Horrifying

Went for a ride on the KTM… this time I went and hit dirt.  About five miles on sand, dirt, gravel, and rocks.

I have to be honest, this was absolutely horrifying.  It was the scariest thing I’ve ever done.  No, seriously… out of everything I’ve ever done – this was the scariest.  I got to a point where I overlook Highway 40, and I had to stop to take a breather.  I was drenched in sweat and my heart was racing!  Oh man.   At one point, it felt like my hair was on fire and my balls were on fire… and I glanced down… I was only doing 28 MPH.  Oh Man!

But I survived, didn’t face plant.  Kept the bike up.  Coming back I was able to open it up some more… went faster.  Caught a bit of air.  It was scary and thrilling.

8 thoughts on “Horrifying”

  1. Don’t stare at the obstacles. Stare at the route through the obstacles.

    Speed will come with time.

  2. Protection? The guys I know who do it say that, if you ride in the dirt, you WILL go down. They accept that, and they wear even more gear than the road riders. They also say that dirt riding is a great way to become a much better rider: that there’s no better way to learn to manage traction. Gear up and go for it.

    1. That’s my plan. I’ll have to get some better protective gear. I’m looking at the ICON Stryker rig and the Icon Variant “BattleScar” helmet. Alpenstar Tech 8 boots are already here and the Icon Elsinore boots are pretty much an MX boot. I will need knee armor too. I don’t know if my Tactical Gear/Armor will work for Enduro, but it would look ferocious.

  3. Und so eef you do das ride effer oder day you veel lose das adipose und get enough energy to invade Poland.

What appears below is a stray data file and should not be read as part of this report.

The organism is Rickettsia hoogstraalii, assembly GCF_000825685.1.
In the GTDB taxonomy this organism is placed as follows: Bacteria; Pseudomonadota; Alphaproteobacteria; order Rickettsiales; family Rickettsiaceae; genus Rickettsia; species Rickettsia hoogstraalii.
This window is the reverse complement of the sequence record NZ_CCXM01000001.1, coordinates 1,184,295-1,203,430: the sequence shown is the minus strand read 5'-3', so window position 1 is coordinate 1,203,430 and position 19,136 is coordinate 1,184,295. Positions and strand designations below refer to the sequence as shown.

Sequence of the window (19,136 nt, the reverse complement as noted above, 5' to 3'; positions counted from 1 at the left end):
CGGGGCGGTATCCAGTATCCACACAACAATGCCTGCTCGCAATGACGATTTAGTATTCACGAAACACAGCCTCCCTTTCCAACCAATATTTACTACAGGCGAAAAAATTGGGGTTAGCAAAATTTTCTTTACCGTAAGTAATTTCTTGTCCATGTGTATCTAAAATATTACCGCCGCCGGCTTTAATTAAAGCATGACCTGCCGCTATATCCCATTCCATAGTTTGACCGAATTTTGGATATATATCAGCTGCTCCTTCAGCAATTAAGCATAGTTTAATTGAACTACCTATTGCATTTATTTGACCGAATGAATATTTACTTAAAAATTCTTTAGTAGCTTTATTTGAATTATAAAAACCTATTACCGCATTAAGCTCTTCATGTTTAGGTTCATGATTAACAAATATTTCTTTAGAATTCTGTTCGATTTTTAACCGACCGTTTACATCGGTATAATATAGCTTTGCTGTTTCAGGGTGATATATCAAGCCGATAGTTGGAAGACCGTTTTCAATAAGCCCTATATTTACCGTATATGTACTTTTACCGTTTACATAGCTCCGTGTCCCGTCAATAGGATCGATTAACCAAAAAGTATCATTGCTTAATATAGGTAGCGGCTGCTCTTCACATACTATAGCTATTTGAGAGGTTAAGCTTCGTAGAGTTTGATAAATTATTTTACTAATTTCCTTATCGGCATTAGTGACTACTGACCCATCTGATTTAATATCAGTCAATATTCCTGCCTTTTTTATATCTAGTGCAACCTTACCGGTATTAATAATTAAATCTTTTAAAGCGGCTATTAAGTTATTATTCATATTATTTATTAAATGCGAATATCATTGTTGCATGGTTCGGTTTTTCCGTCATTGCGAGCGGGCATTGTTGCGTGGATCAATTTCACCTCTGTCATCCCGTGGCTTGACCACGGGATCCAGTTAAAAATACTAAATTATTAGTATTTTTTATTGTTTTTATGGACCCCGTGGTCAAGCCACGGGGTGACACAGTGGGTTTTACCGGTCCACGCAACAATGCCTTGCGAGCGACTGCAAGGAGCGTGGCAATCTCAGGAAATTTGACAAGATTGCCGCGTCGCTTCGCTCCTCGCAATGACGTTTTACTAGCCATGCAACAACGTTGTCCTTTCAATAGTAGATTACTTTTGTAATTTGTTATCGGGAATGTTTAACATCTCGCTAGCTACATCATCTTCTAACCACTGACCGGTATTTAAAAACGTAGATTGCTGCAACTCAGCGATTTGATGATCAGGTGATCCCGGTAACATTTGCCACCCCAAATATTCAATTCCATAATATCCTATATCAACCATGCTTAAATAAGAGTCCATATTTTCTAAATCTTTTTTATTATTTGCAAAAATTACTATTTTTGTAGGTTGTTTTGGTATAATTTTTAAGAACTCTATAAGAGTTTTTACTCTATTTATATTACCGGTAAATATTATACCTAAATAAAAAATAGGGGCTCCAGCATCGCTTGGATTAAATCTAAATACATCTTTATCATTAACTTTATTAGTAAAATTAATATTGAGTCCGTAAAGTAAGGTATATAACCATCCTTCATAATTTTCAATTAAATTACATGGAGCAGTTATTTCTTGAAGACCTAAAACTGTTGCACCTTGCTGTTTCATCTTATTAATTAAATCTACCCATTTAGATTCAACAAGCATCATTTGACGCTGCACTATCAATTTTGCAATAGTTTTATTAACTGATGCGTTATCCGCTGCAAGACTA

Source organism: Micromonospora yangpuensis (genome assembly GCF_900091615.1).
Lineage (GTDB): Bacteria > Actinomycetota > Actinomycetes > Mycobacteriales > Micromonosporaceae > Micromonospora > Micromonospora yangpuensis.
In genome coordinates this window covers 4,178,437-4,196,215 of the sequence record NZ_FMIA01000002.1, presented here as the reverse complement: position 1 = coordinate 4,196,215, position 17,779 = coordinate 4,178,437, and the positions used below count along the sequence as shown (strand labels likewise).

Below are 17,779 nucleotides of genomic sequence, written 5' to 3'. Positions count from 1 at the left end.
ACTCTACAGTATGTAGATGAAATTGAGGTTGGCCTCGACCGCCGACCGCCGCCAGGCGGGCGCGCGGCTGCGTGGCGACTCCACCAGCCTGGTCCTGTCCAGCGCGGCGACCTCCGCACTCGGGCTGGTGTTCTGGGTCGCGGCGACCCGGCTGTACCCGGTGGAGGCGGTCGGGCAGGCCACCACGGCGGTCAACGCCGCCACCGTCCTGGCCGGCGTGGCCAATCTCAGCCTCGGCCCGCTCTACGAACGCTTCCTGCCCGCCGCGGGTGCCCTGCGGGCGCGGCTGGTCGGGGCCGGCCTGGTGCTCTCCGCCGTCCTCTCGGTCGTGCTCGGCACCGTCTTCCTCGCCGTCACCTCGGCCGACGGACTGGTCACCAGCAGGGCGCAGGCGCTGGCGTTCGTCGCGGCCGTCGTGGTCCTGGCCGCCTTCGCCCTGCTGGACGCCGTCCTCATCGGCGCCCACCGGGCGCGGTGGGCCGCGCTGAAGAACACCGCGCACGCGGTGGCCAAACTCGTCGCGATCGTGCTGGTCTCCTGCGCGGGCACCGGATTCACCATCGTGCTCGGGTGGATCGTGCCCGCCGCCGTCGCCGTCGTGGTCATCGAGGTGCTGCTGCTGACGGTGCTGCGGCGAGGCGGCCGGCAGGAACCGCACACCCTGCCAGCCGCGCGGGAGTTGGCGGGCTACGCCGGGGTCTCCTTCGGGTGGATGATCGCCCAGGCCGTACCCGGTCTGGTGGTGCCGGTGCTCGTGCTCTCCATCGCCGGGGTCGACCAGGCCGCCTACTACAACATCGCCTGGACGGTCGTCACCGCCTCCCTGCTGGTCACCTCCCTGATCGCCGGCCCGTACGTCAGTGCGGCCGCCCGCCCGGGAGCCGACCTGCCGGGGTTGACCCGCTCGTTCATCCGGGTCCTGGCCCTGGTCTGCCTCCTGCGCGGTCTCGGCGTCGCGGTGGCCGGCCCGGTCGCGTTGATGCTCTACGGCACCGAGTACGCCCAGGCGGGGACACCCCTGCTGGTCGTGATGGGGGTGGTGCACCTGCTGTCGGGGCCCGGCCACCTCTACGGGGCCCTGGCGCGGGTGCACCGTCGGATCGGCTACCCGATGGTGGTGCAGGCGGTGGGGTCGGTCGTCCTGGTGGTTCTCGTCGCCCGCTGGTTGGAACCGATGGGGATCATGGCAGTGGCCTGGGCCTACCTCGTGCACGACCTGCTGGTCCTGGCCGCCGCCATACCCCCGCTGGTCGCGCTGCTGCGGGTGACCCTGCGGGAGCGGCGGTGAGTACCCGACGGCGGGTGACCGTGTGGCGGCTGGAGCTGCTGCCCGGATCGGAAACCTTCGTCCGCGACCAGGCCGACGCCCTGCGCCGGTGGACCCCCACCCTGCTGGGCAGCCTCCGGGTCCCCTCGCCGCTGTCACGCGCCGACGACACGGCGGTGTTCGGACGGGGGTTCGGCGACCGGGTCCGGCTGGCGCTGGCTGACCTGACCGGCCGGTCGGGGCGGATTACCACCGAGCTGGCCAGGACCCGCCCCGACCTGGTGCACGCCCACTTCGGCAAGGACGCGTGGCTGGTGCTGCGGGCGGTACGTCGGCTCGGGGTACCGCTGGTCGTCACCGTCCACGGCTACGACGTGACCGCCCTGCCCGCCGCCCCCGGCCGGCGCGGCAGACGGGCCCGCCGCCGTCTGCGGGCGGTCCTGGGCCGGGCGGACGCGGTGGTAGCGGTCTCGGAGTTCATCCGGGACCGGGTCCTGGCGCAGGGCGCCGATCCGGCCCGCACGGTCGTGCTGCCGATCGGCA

4. Oh, and my nephew got started motorcycling with a 400cc Husky.

    He doesn’t like motorcycling on-road, considers it too dangerous.

  5. Did you stand-up? Standing-up adds YOU to your bike’s suspension. When you hit a rockpile or rocky section keep your ankles locked to the pegs and frame-guards, bow your legs, and let the bike move around in the free-space between your bowed-legs. Transmits less dissonant energy that way.
    You may want taller-bend bars if you’re a big guy so you don’t ride hunched over – that’s hard on the neck. Get armored shorts with padding under the plastic on your hips. Elbow protection too – don’t wear it on the outside of your jersey (or pants) – that’s a newbie giveaway. 🙂
    You also want a Camelbak to stay hydrated – lose hydration and you start to make small mistakes, and they begin to magnify everything – a lightweight helmet that flows enough air so you don’t overheat or over-work your neck is also nice.
    Watch-out for trails that are two-way, it’s nice to NOT have any oncoming traffic, especially not some homone-flooded 19-yr old who thinks he’s Jesus-on-a-Dirtbike…

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